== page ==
Conserving Habitat in the Pacific

coral_reef_habitat_pacific.jpg

The Pacific Islands Region encompasses a large percentage of the nation's coral reefs. Coral reefs are important to indigenous Pacific Island communities, such as Native Hawaiians, for food, cultural practices, recreation, and overall survival. In fact, Hawaii's location in the middle of the Pacific Ocean exposes its coral reefs to large open ocean swells which play an important coral habitat role in structuring the coral reef community.

Our habitat protection efforts include broad-based research programs on the marine habitat throughout the Pacific Islands Region. Our goal is to conserve, protect, and restore marine habitat and coastal ecosystems. These efforts include:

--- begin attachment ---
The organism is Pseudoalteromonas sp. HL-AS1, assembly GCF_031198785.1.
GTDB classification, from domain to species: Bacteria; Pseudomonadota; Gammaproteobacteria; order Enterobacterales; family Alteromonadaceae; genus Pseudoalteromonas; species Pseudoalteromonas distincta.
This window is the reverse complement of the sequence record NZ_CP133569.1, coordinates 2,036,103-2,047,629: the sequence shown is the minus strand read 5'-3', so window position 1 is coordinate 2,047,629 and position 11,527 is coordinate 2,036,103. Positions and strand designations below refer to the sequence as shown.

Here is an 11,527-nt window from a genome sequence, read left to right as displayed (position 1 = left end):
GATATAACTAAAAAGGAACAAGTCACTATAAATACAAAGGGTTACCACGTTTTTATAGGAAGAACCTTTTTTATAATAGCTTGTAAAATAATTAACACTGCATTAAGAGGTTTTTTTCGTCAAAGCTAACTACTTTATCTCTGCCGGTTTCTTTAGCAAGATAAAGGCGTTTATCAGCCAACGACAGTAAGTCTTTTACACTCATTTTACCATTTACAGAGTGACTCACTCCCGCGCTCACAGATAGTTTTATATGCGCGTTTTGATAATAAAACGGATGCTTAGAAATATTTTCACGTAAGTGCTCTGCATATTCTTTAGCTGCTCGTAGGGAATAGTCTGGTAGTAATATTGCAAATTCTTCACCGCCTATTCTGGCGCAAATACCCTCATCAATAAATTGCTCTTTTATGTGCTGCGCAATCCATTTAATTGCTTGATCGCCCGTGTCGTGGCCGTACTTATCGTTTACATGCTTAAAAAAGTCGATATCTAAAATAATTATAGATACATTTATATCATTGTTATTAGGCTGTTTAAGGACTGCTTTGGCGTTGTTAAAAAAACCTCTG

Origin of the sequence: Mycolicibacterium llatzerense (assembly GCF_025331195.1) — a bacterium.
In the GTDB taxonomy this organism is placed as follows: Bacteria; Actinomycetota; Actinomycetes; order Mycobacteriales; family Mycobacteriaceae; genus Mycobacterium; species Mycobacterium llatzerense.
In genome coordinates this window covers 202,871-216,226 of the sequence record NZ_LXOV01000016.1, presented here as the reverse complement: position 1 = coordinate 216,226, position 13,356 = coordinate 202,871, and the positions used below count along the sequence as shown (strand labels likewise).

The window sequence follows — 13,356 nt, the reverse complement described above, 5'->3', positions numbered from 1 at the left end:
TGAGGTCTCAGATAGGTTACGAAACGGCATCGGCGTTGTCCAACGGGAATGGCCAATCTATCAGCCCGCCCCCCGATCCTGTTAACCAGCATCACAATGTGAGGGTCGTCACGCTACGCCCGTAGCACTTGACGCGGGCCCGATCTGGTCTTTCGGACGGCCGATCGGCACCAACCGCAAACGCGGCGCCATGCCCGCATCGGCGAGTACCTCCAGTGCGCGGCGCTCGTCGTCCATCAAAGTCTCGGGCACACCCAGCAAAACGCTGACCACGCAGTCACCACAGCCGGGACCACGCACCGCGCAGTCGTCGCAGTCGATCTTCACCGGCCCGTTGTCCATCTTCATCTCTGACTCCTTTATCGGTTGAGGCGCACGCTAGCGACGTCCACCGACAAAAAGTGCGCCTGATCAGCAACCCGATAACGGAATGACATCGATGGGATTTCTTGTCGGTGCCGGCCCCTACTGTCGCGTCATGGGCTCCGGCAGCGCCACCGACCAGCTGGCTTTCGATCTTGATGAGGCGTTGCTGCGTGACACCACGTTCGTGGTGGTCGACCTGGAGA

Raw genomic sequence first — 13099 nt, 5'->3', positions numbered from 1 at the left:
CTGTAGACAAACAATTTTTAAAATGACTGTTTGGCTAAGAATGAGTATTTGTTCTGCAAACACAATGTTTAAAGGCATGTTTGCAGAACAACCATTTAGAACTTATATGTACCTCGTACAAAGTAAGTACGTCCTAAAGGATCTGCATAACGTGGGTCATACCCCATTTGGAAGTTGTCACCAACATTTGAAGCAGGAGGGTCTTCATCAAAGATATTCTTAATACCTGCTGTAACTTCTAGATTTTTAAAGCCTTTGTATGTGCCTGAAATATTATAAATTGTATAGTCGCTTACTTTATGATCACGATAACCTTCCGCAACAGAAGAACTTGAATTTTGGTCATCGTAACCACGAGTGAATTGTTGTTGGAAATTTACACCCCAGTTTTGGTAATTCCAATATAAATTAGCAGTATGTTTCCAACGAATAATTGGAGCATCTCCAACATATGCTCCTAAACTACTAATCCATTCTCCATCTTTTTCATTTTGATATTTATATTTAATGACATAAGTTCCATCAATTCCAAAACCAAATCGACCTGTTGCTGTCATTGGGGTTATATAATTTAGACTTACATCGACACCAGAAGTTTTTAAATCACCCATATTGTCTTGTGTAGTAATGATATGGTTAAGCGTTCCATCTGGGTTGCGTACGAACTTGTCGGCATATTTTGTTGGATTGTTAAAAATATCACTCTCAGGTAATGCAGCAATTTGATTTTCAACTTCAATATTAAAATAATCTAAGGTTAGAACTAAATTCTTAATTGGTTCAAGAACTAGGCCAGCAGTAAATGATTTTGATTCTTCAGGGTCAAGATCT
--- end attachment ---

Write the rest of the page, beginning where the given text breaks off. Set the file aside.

• Habitat mapping and characterization.
  • Physical and biological oceanography studies.
  • Research on a variety of marine habitat issues, including marine debris, invasive species, and pollutants.

We also work to increase partnerships with other federal and local authorities. These partnerships allow us to maintain sustainable coastal ecosystems and implement strategies that minimize the introduction and impacts of alien species and marine pollution. We provide technical reviews of all proposed federal actions in coastal habitats in the Pacific Islands Region to eliminate or reduce potential negative environmental impacts on the marine habitat.

Visit our site at www.fpir.noaa.gov or click on our quick links below:

Last updated by Pacific Islands Regional Office on July 23, 2018